How Iowa's mishmashed offensive line dominated Ohio State's vaunted front seven

Matthew Bain
Hawk Central

IOWA CITY, Ia. — James Daniels said he had about 200 messages on his phone after Iowa trounced Ohio State on national television Saturday. The Warren, Ohio, native was all smiles as he described what it’d be like to go back home this offseason.

Iowa center James Danials shoves members of the Ohio State defensive line to create running room for Akrum Wadley at Kinnick Stadium on Saturday, Nov. 4, 2017, in Iowa City.

"There’s gonna be some salty fans, some salty people," he said with a wry smile.

"But oh well."

Iowa’s junior center had plenty reason to smile. After a string of underwhelming Big Ten Conference performances, Daniels and his young, injury-riddled, mishmashed offensive line outclassed Ohio State’s vaunted front seven. It paved the way for 243 yards and season-best totals for Akrum Wadley (118 yards) and James Butler (75 yards).

And what’s more? That all happened against the Buckeyes’ best rush defense in eight years — one that entered the game 10th in the country in rushing yards allowed, and one that’d just held Heisman favorite Saquon Barkley to 44 yards on 21 carries.

"My two college choices were pretty much here and Ohio State. I came to Iowa because of the offensive line play and how we do things here," Daniels said. "I (told the team) last night, 'Tomorrow, we need to show how an Iowa offensive line plays and how it’s like.' And that’s what we did today."

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Yep, they did. Iowa’s 6.4 yards per carry reflect the line's push up front. It’s the kind of push last year’s Joe Moore Award-winning offensive line would get. Hawkeyes running backs averaged 4.48 yards per carry in 2016, with more than 2 yards before contact.

"I thought we blocked for the first time like you need to if you're going to be on the varsity," Kirk Ferentz said plainly in his postgame presser.

Members of the Iowa offensive line wait for the play to come in at the start of the fourth quarter against Ohio State at Kinnick Stadium on Saturday, Nov. 4, 2017, in Iowa City.

His unit certainly hadn’t blocked like that up to this point of Big Ten play. Let’s review Iowa’s rushing totals in those games:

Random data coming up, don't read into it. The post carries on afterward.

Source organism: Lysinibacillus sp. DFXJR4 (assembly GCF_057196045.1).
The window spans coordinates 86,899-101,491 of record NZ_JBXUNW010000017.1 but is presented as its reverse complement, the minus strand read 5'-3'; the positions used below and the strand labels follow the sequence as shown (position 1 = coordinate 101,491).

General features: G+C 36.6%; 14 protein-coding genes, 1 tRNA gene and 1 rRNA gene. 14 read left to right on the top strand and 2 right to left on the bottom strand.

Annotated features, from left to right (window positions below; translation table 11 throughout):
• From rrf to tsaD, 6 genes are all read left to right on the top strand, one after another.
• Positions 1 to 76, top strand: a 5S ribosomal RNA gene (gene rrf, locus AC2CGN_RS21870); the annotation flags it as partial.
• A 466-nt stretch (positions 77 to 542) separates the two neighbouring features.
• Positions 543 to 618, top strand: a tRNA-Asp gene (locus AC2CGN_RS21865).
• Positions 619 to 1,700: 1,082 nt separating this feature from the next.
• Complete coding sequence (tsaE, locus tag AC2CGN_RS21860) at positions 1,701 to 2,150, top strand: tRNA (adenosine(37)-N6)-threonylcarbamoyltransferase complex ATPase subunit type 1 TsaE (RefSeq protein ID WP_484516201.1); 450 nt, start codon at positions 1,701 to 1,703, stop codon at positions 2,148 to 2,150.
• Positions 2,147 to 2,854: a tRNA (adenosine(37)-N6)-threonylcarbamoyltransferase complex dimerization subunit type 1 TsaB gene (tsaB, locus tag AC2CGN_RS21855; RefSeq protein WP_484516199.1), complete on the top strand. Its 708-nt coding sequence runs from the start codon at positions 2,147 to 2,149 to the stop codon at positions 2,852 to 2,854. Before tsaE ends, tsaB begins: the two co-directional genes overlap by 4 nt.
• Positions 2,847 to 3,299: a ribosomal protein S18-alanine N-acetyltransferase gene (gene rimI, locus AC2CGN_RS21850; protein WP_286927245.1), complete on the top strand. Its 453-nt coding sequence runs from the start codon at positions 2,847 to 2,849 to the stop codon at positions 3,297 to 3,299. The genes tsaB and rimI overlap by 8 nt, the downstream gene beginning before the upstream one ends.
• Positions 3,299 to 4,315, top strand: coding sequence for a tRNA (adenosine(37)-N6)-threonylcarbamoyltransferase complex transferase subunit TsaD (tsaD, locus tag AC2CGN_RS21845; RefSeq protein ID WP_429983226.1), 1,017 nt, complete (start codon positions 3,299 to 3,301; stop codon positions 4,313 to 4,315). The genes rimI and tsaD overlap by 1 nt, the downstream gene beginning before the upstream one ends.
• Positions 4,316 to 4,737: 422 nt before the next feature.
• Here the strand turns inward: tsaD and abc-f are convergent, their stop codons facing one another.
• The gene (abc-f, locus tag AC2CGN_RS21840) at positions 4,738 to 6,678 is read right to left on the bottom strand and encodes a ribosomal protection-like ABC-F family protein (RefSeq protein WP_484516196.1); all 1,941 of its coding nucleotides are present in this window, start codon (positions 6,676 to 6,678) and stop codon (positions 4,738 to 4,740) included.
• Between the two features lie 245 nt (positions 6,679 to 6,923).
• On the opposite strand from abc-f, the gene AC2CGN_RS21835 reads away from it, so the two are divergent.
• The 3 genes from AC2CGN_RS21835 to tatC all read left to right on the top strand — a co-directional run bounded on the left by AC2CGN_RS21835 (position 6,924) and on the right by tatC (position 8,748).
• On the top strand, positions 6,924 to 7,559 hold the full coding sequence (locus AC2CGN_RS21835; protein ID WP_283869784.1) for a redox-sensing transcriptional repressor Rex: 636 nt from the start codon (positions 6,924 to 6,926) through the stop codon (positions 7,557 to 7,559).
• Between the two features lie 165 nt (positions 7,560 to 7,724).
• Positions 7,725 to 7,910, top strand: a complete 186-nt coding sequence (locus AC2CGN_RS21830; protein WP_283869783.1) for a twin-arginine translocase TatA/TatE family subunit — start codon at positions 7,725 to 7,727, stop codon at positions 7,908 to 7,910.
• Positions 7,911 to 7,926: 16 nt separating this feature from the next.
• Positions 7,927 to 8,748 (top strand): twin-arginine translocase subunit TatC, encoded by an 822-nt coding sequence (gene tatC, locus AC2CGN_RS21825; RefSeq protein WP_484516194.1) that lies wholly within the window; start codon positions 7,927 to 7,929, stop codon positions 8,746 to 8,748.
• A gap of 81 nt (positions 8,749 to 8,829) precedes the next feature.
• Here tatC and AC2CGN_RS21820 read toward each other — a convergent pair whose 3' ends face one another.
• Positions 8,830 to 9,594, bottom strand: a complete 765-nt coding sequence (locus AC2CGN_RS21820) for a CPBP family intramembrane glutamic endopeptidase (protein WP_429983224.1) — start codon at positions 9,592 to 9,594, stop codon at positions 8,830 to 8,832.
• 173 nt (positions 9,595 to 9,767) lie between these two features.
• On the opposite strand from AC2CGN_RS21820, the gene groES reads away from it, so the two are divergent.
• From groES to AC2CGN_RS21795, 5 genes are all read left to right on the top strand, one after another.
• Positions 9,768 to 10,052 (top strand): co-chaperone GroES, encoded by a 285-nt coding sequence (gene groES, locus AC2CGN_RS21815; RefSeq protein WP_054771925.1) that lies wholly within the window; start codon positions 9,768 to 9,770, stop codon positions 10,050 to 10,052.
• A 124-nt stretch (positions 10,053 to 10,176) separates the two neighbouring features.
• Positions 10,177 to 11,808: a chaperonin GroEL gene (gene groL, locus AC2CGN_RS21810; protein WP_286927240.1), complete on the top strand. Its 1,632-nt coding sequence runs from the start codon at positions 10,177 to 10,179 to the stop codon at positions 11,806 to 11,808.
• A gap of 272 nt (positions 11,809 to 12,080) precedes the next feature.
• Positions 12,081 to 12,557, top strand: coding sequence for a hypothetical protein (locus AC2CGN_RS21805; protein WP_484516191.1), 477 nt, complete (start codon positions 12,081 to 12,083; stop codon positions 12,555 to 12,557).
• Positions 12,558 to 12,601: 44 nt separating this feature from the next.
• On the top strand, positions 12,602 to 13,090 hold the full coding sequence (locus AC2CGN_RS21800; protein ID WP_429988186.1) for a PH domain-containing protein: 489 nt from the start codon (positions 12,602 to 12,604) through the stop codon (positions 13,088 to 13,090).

• 82 yards (2.6 per carry) vs. Penn State
  • 19 (0.8 per carry) vs. Michigan State
  • 191 (5.0 per carry) vs. a laboring Illinois team
  • 89 (2.7 per carry) vs. Northwestern
  • 125 (3.8 per carry) vs. Minnesota.

So … how did this happen? Why the sudden success?

The starting five (Daniels, Sean Welsh, Keegan Render, Tristan Wirfs, Alaric Jackson) hasn’t changed since the Northwestern game. Butler returned against Minnesota. But even without the Nevada graduate transfer, an athlete like Wadley should be averaging far more than 2.7 yards — or, gulp, 0.8. That is, unless, he has no space to run.

Welsh said Iowa’s performance all came down to a more focused week of preparation.

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"We’ve been doing the same thing every week, but I think it’s a matter of our intensity during the week," said Welsh, a fellow Ohio native and O-line elder statesman with Daniels. "Our commitment to our prep work, the film room, all that stuff. The smallest details. We were doing all that the weeks before, but I don’t know if we did it with as much intensity."

Daniels echoed that sentiment, saying having Ohio State as an opponent bumped practice rigor up a notch.

"We practice hard every week, but this week just focused on fundamentals because we knew we were playing against the type of players that, if you had your elbow out on the block, they were going to throw you," he said. "We knew when the game came that we’d have to focus on our technique, and that’s what we did."

If Iowa’s upcoming opponent had anything to do with its performance Saturday, that bodes well for next week. The Hawkeyes travel to Madison, Wisconsin, to take on the No. 3 Badgers, whose trench guys boast the fourth-best rushing defense in the country.

They have allowed 87.8 yards per game, 3 yards per carry and just three rushing touchdowns.

Now, it’s fair to ask, "Well, yeah their numbers will be good — who the heck have the Badgers played?" Your answer: They’ve played college football’s 68th-strongest schedule (Iowa has played the ninth-strongest schedule, for comparison).

But, at the same time, they’ve dominated top-tier running backs.

Florida Atlantic’s Devin Singletary, the country’s No. 5 running back in rush yards, has seven straight games with 100-plus yards on the ground. Wisconsin held him to 68 on 17 carries.

Northwestern’s Justin Jackson, a top-40 running back, mustered 25 yards on nine carries in a 33-24 loss to Wisconsin.

For his part, Wadley is ready and eager for the challenge. He was asked Saturday if a monkey was off his back after the ground attack’s performance.

His response?

"A gorilla off my back. Not a monkey."

Matthew Bain covers college football and basketball recruiting for the Des Moines Register. He also helps out with Iowa and Iowa State football and basketball coverage for HawkCentral and Cyclone Insider. Contact him at and follow him on Twitter @MatthewBain_.